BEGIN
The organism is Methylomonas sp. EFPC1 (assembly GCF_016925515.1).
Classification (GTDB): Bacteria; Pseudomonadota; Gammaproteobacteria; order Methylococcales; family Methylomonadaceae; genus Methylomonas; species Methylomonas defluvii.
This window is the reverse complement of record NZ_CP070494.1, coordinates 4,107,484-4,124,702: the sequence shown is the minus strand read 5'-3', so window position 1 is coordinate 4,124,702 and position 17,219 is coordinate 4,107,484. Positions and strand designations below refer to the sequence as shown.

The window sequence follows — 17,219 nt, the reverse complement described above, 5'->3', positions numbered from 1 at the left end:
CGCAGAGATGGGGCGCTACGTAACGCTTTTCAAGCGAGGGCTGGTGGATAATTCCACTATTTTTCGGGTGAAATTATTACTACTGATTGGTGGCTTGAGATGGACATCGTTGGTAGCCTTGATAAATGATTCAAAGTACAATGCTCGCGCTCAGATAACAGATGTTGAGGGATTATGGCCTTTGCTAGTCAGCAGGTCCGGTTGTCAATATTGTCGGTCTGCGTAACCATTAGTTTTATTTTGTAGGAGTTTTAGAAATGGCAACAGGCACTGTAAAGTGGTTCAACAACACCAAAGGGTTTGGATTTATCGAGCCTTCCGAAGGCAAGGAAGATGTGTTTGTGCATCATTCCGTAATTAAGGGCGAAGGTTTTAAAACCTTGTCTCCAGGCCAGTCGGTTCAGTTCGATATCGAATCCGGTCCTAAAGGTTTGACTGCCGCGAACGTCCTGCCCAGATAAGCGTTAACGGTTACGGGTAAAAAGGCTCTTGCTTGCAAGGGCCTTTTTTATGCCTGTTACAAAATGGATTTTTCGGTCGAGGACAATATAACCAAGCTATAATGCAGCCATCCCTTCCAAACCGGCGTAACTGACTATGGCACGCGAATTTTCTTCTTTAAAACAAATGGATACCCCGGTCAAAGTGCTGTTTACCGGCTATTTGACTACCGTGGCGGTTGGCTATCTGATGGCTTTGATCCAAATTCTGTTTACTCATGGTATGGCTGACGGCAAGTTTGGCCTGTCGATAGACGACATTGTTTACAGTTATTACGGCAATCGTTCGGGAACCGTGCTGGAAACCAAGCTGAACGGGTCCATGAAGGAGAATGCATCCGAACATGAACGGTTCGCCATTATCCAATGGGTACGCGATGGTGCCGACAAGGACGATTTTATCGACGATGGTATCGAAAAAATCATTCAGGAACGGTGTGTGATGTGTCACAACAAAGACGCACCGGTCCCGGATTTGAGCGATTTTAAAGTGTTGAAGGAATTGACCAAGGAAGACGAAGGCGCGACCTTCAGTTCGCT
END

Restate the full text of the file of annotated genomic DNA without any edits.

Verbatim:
The organism is Methylomonas sp. EFPC1 (assembly GCF_016925515.1).
Classification (GTDB): Bacteria; Pseudomonadota; Gammaproteobacteria; order Methylococcales; family Methylomonadaceae; genus Methylomonas; species Methylomonas defluvii.
This window is the reverse complement of record NZ_CP070494.1, coordinates 4,107,484-4,124,702: the sequence shown is the minus strand read 5'-3', so window position 1 is coordinate 4,124,702 and position 17,219 is coordinate 4,107,484. Positions and strand designations below refer to the sequence as shown.

The window sequence follows — 17,219 nt, the reverse complement described above, 5'->3', positions numbered from 1 at the left end:
CGCAGAGATGGGGCGCTACGTAACGCTTTTCAAGCGAGGGCTGGTGGATAATTCCACTATTTTTCGGGTGAAATTATTACTACTGATTGGTGGCTTGAGATGGACATCGTTGGTAGCCTTGATAAATGATTCAAAGTACAATGCTCGCGCTCAGATAACAGATGTTGAGGGATTATGGCCTTTGCTAGTCAGCAGGTCCGGTTGTCAATATTGTCGGTCTGCGTAACCATTAGTTTTATTTTGTAGGAGTTTTAGAAATGGCAACAGGCACTGTAAAGTGGTTCAACAACACCAAAGGGTTTGGATTTATCGAGCCTTCCGAAGGCAAGGAAGATGTGTTTGTGCATCATTCCGTAATTAAGGGCGAAGGTTTTAAAACCTTGTCTCCAGGCCAGTCGGTTCAGTTCGATATCGAATCCGGTCCTAAAGGTTTGACTGCCGCGAACGTCCTGCCCAGATAAGCGTTAACGGTTACGGGTAAAAAGGCTCTTGCTTGCAAGGGCCTTTTTTATGCCTGTTACAAAATGGATTTTTCGGTCGAGGACAATATAACCAAGCTATAATGCAGCCATCCCTTCCAAACCGGCGTAACTGACTATGGCACGCGAATTTTCTTCTTTAAAACAAATGGATACCCCGGTCAAAGTGCTGTTTACCGGCTATTTGACTACCGTGGCGGTTGGCTATCTGATGGCTTTGATCCAAATTCTGTTTACTCATGGTATGGCTGACGGCAAGTTTGGCCTGTCGATAGACGACATTGTTTACAGTTATTACGGCAATCGTTCGGGAACCGTGCTGGAAACCAAGCTGAACGGGTCCATGAAGGAGAATGCATCCGAACATGAACGGTTCGCCATTATCCAATGGGTACGCGATGGTGCCGACAAGGACGATTTTATCGACGATGGTATCGAAAAAATCATTCAGGAACGGTGTGTGATGTGTCACAACAAAGACGCACCGGTCCCGGATTTGAGCGATTTTAAAGTGTTGAAGGAATTGACCAAGGAAGACGAAGGCGCGACCTTCAGTTCGCT